RSS
Twitter
Linked In
News In
Markets
Linked In
RSS
https://twitter.com/Agrimoney
http://www.newsnow.co.uk/h/Industry+Sectors/Agriculture

You are viewing 1 of your 2 complimentary articles.

Register now to receive full access.

Already registered?

Login | Join us now

Morning markets: beans pause for breath

Twitter Linkedin

Soybeans sat back and admired the view on Friday, within arm's length of their six-month high, allowing wheat to take the lead on what has opened a quieter day.

With many Asian markets closed for May Day holidays, Chicago contracts had less in the way of stimulus for other financial markets. They had already had plenty of time to react to palm oil's seven month closing high in Malaysia on Thursday, as well as, for that matter the Chrysler bankruptcy.

The carmaker's implosion continued to have some impact on oil markets, with New York light crude off $0.14 at $50.98 a barrel and Brent $0.16 down at $50.64 a barrel at 06:30 GMT.

Still, Japanese shares closed 1.7% higher at their highest finish in four months, taking their cue from European brethren, which made strong gains on Thursday, rather than US stocks, which ended a touch weaker.

Mixed weather

Wheat investors at least had the incentive of mixed weather forecasts for the US Plains region, where farmers attempting to plant spring wheat have been struggling with axle-high mud and washed away roads.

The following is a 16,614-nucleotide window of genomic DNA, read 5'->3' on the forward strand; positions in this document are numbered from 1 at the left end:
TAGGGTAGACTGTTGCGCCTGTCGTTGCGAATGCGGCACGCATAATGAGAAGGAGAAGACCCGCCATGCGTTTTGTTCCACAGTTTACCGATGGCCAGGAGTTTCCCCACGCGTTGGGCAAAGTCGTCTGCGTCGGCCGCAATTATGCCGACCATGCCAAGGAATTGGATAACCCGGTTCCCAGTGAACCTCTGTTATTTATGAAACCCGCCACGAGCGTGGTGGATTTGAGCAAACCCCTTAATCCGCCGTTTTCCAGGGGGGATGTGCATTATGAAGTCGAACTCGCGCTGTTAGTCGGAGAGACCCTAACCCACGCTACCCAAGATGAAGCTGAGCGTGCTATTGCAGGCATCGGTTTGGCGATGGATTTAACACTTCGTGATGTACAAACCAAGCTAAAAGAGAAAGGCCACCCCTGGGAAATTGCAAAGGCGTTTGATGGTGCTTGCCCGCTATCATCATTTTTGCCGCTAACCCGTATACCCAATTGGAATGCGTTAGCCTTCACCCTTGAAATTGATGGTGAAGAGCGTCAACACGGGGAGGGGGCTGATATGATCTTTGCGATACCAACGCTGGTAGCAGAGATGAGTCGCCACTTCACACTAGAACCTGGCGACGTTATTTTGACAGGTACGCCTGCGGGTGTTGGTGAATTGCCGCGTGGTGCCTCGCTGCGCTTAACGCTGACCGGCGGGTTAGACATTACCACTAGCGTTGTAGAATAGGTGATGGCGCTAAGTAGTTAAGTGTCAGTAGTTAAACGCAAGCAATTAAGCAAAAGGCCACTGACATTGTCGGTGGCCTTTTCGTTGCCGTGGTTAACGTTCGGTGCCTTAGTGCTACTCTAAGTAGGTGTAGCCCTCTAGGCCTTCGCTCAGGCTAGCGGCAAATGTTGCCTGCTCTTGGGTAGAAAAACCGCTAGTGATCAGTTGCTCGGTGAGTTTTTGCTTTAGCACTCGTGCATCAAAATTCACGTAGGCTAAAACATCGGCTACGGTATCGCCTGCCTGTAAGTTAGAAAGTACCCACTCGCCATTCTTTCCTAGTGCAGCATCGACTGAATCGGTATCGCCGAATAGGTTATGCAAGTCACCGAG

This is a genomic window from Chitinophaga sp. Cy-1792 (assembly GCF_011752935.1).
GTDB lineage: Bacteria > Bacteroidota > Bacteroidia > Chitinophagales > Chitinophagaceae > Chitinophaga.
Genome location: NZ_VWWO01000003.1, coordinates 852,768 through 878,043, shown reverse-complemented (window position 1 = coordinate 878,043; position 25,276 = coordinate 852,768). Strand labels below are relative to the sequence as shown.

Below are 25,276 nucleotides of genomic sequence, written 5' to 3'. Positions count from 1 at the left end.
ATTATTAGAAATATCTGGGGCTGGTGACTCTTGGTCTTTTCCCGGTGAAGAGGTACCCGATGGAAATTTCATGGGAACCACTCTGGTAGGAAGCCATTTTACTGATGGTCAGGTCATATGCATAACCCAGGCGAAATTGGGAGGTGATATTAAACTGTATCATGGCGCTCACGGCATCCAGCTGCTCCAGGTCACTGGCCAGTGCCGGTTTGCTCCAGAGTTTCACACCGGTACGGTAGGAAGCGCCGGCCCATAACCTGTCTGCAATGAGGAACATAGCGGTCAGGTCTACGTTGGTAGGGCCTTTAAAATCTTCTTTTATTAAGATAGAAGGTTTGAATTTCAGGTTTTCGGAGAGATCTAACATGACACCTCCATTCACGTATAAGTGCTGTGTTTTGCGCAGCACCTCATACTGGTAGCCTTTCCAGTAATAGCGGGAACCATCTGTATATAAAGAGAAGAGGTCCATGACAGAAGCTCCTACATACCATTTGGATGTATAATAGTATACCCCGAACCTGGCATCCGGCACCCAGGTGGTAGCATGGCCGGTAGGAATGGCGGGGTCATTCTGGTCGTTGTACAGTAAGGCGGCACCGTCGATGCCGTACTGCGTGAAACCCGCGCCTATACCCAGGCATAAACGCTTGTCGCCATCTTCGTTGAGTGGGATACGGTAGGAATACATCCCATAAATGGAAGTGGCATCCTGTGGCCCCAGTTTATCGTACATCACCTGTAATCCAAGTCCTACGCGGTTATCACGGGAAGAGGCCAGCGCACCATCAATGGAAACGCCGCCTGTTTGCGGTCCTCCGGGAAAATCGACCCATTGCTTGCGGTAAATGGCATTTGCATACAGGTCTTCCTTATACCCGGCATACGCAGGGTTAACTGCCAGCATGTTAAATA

Chicago May wheat was 2.75 cents higher at $5.27 a bushel, with July wheat up 7.5 cents at $5.44 a bushel and September wheat adding 6.5 cents to $5.69 ¾ a bushel.

Corn was mixed, with the bullish prospect of on-off rains for Midwest planting clashing with the bearish backdrop of ethanol curbs in California, which many fear may follow the showers west.

May corn was down 0.25 cents at $3.96 ¼ a bushel, with July and September both up by 0.25 cents, to at $4.03 ¾ a bushel and $4.12 ¾ a bushel respectively.

However, the prospect of hampered corn plantings is being considered bearish for wheat. As soybeans can be planted later than corn, farmers giving up on cobs may go for beans.

Soybeans for this month's delivery lost 3 cents from their six month high to $10.67 ¾, with July off 1.5 cents at $10.53 ½ a bushel and August off 2.75 cents at $10.20 ¾ a bushel.

Twitter Linkedin
Related Stories

Evening markets: South American double whammy brings ags back down to earth

Ags lose early gains, undermined by a tumble in Brazil’s real, and falling rain in Argentina. Still, wheat futures remain in positive territory

Can cotton prices extend their rally?

History suggests futures will not stay long in the 70s cents a pound. So which way will they trend?

Morning markets: Hard wheat regains premium over soft, amid US dryness worries

Kansas City wheat outperforms, as Plains precipitation worries extend to a dearth of snow cover. But Kuala Lumpur palm oil hits a 16-month low

Evening markets: Ags gain, as funds begin to get that year-end festive mood

Ag prices recover, helped by the likes of more positive comment on US export competitiveness, and some more negative talk on Argentine rains
Home | About | RSS | Commodities | Companies | Markets | Legal disclaimer | Privacy policy | Contact

Our Brands: Comtell | Feedinfo | FGInsight

© Agrimoney.com 2017

Agrimoney.com and Agrimoney are trademarks of Agrimoney Ltd
Agrimoney is part of the Briefing Media group
Agrimoney Ltd is registered in England & Wales. Registered number: 09239069